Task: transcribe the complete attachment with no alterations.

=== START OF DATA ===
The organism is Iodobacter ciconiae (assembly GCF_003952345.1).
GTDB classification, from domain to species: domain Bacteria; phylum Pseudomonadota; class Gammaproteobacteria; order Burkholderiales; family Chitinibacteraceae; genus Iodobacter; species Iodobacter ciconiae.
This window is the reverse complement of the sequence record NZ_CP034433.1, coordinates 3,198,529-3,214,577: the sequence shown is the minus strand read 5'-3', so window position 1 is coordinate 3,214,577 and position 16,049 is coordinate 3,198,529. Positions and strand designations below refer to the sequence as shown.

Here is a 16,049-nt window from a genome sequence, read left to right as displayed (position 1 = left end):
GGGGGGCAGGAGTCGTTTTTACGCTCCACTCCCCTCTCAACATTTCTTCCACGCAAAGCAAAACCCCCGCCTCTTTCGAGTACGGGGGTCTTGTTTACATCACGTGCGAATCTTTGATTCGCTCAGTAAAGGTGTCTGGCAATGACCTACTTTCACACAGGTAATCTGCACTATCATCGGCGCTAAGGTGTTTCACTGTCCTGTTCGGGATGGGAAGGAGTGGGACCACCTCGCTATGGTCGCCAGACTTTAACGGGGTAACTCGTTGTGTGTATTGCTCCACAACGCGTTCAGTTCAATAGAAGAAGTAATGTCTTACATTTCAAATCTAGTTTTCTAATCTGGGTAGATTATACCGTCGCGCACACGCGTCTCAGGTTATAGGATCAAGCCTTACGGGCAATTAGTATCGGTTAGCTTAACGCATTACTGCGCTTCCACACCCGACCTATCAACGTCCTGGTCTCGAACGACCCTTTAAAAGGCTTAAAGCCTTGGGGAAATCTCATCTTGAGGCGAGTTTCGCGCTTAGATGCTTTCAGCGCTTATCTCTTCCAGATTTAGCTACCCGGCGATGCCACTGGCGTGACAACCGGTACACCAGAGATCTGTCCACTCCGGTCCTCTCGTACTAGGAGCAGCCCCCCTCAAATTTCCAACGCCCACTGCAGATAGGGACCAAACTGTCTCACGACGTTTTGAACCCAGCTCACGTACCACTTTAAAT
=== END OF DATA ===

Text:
The organism is Iodobacter ciconiae (assembly GCF_003952345.1).
GTDB classification, from domain to species: domain Bacteria; phylum Pseudomonadota; class Gammaproteobacteria; order Burkholderiales; family Chitinibacteraceae; genus Iodobacter; species Iodobacter ciconiae.
This window is the reverse complement of the sequence record NZ_CP034433.1, coordinates 3,198,529-3,214,577: the sequence shown is the minus strand read 5'-3', so window position 1 is coordinate 3,214,577 and position 16,049 is coordinate 3,198,529. Positions and strand designations below refer to the sequence as shown.

Here is a 16,049-nt window from a genome sequence, read left to right as displayed (position 1 = left end):
GGGGGGCAGGAGTCGTTTTTACGCTCCACTCCCCTCTCAACATTTCTTCCACGCAAAGCAAAACCCCCGCCTCTTTCGAGTACGGGGGTCTTGTTTACATCACGTGCGAATCTTTGATTCGCTCAGTAAAGGTGTCTGGCAATGACCTACTTTCACACAGGTAATCTGCACTATCATCGGCGCTAAGGTGTTTCACTGTCCTGTTCGGGATGGGAAGGAGTGGGACCACCTCGCTATGGTCGCCAGACTTTAACGGGGTAACTCGTTGTGTGTATTGCTCCACAACGCGTTCAGTTCAATAGAAGAAGTAATGTCTTACATTTCAAATCTAGTTTTCTAATCTGGGTAGATTATACCGTCGCGCACACGCGTCTCAGGTTATAGGATCAAGCCTTACGGGCAATTAGTATCGGTTAGCTTAACGCATTACTGCGCTTCCACACCCGACCTATCAACGTCCTGGTCTCGAACGACCCTTTAAAAGGCTTAAAGCCTTGGGGAAATCTCATCTTGAGGCGAGTTTCGCGCTTAGATGCTTTCAGCGCTTATCTCTTCCAGATTTAGCTACCCGGCGATGCCACTGGCGTGACAACCGGTACACCAGAGATCTGTCCACTCCGGTCCTCTCGTACTAGGAGCAGCCCCCCTCAAATTTCCAACGCCCACTGCAGATAGGGACCAAACTGTCTCACGACGTTTTGAACCCAGCTCACGTACCACTTTAAAT